Elsie returns
Elsie’s return was spoiled for me but it is good to see her back.

The real star of this episode though was William who went through a large amount of change both in the past and present timelines this episode.
We first see William talking with Delos, who is confined to a room and being experimented on somehow.
It is later revealed in the episode that Delos died of a disease and they transferred his consciousness into a host.
This slow realization that Delos had been turned into a host was great to see play out, along with William’s changing mindset over the years.
At the beginning of the experiment, William is shown to be hopeful at creating immortality for Delos but as the years go by and he turns into the William we all sorta hate and sorta love he becomes disillusioned with the idea.
This led to a great scene between the older William and Delos, where William revealed his wife Juliet’s death to her father.
This scene had terrific performances from both Ed Helms, as William, and Peter Mullan, as Delos, who breaks down after learning of his daughter’s death, only to be found by Bernard and Elsie in the future timeline, which was a great twist by the way.
Speaking of this future timeline, William’s story here was also a standout as it is revealed he actually does have conscience, who knew?
We get to see this when, remembering Juliet’s death, he decides to save Lawrence and his family from the Confederado Major Craddock.
This was a great sequence and really gave us insight into William’s mindset.
Back in season one, when William murdered Lawrence’s family, he did not have a problem with it because they were not real and could not actually die in his eyes.
Now, however, they can die permanently and this, combined with memories of the past, made him decide to do the right thing, basically telling Craddock that he was death himself.

William’s character development this episode was absolutely fantastic.

However, as Ford points out through Lawrence’s daughter, this does not redeem William entirely because of just how many atrocities he may have committed on hosts previously.
But hey, maybe William could potentially redeem himself more this season, especially after encountering his daughter.
That’s right, you heard me because in this episode the theory of Grace being Emily, William’s daughter, turned out to be correct in the final moment of the episode.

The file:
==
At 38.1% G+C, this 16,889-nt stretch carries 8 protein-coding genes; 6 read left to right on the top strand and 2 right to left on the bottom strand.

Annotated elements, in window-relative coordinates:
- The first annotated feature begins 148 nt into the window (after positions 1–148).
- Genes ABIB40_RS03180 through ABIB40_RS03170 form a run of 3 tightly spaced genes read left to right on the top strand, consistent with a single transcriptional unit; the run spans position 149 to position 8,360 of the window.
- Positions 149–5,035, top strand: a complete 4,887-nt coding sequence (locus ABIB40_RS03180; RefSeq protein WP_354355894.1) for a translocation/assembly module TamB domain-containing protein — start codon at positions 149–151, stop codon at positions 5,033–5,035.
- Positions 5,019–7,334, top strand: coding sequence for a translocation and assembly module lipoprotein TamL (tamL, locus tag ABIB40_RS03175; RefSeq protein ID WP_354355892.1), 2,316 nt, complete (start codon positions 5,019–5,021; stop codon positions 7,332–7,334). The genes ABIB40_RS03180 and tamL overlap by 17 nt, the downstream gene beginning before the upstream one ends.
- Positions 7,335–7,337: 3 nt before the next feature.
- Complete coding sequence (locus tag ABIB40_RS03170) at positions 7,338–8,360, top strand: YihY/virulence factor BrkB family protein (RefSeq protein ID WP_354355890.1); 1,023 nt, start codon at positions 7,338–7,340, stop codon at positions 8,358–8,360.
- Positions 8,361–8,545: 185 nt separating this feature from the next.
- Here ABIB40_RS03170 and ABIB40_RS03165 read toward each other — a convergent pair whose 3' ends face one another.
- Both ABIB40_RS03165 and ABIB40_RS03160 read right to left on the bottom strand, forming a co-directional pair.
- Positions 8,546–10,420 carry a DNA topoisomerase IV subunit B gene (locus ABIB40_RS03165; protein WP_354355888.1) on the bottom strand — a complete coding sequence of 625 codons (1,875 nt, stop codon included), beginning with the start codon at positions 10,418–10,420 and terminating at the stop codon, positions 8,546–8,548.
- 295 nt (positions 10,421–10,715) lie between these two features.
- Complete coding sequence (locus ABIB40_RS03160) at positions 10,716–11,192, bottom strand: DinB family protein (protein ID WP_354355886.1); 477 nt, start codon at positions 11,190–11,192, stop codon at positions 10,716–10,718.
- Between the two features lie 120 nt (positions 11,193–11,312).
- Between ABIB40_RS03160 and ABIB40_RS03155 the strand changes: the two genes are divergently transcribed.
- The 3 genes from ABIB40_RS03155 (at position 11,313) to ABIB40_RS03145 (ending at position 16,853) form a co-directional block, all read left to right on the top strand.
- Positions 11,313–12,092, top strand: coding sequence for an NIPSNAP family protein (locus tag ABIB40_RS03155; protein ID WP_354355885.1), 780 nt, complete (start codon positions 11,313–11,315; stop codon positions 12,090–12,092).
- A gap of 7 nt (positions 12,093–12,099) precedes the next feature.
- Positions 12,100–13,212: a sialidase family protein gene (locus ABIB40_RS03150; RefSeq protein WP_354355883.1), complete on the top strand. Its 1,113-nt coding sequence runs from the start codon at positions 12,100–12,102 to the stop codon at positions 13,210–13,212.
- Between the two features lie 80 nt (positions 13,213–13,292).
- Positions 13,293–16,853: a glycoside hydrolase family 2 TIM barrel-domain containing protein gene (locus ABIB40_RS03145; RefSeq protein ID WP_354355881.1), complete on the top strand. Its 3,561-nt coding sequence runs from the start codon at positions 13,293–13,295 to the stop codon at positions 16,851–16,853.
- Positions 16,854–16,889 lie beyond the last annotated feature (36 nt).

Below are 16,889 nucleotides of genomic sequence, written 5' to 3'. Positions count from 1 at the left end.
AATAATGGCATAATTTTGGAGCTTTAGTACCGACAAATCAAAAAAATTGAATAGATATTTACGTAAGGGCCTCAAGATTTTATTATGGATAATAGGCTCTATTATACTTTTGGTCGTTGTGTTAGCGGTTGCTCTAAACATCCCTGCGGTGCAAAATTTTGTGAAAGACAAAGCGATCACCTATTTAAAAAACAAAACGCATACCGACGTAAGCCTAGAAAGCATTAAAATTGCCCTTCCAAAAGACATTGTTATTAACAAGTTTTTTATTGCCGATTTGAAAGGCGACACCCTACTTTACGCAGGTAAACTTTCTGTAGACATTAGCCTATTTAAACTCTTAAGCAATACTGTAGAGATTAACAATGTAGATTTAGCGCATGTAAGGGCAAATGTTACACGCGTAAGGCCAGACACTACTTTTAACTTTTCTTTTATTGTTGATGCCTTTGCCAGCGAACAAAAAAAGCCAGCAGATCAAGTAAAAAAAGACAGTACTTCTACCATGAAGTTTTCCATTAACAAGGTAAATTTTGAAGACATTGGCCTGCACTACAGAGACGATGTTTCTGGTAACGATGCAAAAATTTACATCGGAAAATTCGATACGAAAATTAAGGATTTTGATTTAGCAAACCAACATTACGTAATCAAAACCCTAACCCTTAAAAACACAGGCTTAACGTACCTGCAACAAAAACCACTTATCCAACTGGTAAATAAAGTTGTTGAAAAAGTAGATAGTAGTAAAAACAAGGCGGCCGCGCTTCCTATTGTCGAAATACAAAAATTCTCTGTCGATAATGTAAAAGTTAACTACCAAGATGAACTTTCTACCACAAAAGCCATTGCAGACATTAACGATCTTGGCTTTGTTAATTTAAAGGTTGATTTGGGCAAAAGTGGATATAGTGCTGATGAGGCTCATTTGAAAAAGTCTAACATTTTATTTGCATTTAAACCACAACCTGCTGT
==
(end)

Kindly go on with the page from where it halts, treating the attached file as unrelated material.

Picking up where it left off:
This has some interesting implications for the future because Emily has been said to blame William for her mother’s death.
William’s arc this episode was just fantastic as we got to see him at his worst, with Delos, and at his best, when he saves Lawrence’s family.
Speaking of Lawrence, who is played by Clifton Collins Jr, he also seems to be showing signs of consciousness because he remembers that William once told him about Emily.
I also wonder if Delos achieved at least some form of consciousness by the time he was discovered by Bernard and Elsie, since it has been established that hosts gain consciousness through suffering.

crazy Delos
Delos was really shown to have lost it by the end of the episode.

In this facility though, Bernard also discovers there was a new consciousness that he was supposed to put into a host body.
There has been much speculation as to who this could be, like Ford.
The most likely though is probably Arnold and it is him we are actually seeing in the future timeline instead of Bernard.
Overall, this episode was fantastic from start to finish.
It had great twists with the Delos scenes and the reveal of Emily, brought Elsie back and had a fantastic character arc for William.
This may be the best episode Westworld has ever had.


Westworld, Season Two Episode Three: More Reunions Than in Reunion.